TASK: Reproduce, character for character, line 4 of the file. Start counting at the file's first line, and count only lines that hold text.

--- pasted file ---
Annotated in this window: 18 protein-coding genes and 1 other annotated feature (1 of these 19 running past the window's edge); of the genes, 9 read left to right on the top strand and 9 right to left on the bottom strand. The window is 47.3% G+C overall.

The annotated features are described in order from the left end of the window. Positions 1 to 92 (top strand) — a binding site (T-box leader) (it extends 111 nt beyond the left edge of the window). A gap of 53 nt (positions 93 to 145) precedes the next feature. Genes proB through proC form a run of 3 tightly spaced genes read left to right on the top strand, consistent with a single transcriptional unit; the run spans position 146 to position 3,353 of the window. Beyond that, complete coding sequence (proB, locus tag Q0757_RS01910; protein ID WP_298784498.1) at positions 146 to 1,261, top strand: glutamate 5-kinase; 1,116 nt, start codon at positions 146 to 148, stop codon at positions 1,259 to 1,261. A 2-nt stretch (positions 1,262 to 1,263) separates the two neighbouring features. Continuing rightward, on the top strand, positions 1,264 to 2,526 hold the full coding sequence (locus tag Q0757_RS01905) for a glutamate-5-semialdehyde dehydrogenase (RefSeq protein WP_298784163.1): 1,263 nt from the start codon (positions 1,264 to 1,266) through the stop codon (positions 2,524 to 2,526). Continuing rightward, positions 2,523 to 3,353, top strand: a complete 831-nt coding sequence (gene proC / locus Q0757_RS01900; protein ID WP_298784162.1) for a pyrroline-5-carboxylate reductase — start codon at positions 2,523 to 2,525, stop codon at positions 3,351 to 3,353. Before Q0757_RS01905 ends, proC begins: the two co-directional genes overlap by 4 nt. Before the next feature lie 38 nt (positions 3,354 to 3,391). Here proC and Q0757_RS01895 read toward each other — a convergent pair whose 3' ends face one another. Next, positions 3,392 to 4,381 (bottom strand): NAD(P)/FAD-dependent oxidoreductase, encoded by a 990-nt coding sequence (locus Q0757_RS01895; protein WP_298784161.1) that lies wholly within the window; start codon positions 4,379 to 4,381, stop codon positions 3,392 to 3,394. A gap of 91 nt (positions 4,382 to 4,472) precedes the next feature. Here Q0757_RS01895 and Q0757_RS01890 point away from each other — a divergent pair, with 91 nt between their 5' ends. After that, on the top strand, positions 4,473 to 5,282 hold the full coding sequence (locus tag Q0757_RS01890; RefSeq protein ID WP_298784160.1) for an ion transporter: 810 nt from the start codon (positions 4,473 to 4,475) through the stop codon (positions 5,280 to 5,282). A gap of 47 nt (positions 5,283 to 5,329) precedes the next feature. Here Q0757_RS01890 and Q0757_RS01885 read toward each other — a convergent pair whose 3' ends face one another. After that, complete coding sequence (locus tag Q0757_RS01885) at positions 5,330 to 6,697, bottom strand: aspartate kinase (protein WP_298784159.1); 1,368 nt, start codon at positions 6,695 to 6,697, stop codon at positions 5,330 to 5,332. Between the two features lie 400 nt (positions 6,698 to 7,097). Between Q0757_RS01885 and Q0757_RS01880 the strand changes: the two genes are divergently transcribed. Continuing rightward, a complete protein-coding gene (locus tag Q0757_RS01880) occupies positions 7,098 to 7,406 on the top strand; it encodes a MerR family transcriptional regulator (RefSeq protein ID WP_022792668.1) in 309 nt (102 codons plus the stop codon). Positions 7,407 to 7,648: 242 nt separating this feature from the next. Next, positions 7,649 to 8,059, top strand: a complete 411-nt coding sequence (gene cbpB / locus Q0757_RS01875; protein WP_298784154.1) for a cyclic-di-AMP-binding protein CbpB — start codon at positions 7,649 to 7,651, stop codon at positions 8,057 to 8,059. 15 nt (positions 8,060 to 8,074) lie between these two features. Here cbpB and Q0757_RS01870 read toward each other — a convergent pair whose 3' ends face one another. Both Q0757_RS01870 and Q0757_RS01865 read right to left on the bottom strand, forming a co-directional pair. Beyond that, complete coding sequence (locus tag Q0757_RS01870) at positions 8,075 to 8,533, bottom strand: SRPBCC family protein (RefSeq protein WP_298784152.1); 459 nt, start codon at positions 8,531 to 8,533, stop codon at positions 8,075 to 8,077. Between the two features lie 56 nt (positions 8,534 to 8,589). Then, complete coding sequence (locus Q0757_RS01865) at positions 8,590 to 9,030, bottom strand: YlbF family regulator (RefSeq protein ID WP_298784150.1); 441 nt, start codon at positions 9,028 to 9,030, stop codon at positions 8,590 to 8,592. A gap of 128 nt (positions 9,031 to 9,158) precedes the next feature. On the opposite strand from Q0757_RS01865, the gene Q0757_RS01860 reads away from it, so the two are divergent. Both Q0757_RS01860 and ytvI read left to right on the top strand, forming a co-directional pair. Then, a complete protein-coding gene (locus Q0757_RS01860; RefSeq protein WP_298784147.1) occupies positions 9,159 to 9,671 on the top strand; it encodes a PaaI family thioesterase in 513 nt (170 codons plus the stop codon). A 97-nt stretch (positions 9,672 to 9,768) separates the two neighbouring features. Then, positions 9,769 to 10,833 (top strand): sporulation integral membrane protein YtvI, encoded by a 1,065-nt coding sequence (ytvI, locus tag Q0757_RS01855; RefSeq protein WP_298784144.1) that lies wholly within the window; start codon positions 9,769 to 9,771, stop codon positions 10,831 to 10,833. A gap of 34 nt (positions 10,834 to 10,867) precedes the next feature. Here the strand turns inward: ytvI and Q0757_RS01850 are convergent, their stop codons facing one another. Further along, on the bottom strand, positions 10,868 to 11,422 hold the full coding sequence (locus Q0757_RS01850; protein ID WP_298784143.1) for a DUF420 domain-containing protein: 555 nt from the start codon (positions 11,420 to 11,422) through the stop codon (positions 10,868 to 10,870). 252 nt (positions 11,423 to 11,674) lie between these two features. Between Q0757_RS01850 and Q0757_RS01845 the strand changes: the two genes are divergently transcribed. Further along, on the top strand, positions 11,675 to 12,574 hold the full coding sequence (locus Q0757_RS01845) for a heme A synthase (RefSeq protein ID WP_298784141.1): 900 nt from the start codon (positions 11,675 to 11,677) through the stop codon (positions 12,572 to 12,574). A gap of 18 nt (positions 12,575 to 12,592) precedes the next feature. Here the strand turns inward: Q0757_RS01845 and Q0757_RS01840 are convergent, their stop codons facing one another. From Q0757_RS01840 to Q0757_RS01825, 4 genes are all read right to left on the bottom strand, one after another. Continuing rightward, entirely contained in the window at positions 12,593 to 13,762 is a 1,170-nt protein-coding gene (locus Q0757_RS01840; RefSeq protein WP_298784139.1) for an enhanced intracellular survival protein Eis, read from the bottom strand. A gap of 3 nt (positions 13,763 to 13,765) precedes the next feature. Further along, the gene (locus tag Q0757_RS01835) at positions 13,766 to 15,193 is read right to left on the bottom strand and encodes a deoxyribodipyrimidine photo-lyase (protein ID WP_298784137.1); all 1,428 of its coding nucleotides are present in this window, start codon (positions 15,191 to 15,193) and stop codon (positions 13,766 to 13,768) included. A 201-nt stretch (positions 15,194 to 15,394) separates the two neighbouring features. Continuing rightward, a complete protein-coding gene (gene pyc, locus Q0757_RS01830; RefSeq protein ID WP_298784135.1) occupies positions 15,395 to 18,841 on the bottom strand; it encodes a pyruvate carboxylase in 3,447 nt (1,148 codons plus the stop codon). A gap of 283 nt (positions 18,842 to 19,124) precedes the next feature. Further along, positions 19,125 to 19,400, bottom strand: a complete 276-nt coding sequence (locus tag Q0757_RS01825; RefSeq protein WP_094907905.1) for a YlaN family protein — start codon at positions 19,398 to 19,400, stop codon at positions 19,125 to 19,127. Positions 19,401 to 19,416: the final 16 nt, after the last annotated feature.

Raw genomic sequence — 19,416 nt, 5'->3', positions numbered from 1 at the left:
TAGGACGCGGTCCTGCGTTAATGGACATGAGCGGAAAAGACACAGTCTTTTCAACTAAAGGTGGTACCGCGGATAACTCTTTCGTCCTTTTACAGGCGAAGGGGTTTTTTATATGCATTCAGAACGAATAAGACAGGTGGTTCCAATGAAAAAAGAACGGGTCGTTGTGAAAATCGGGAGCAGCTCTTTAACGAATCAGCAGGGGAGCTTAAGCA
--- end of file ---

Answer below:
TAGGACGCGGTCCTGCGTTAATGGACATGAGCGGAAAAGACACAGTCTTTTCAACTAAAGGTGGTACCGCGGATAACTCTTTCGTCCTTTTACAGGCGAAGGGGTTTTTTATATGCATTCAGAACGAATAAGACAGGTGGTTCCAATGAAAAAAGAACGGGTCGTTGTGAAAATCGGGAGCAGCTCTTTAACGAATCAGCAGGGGAGCTTAAGCA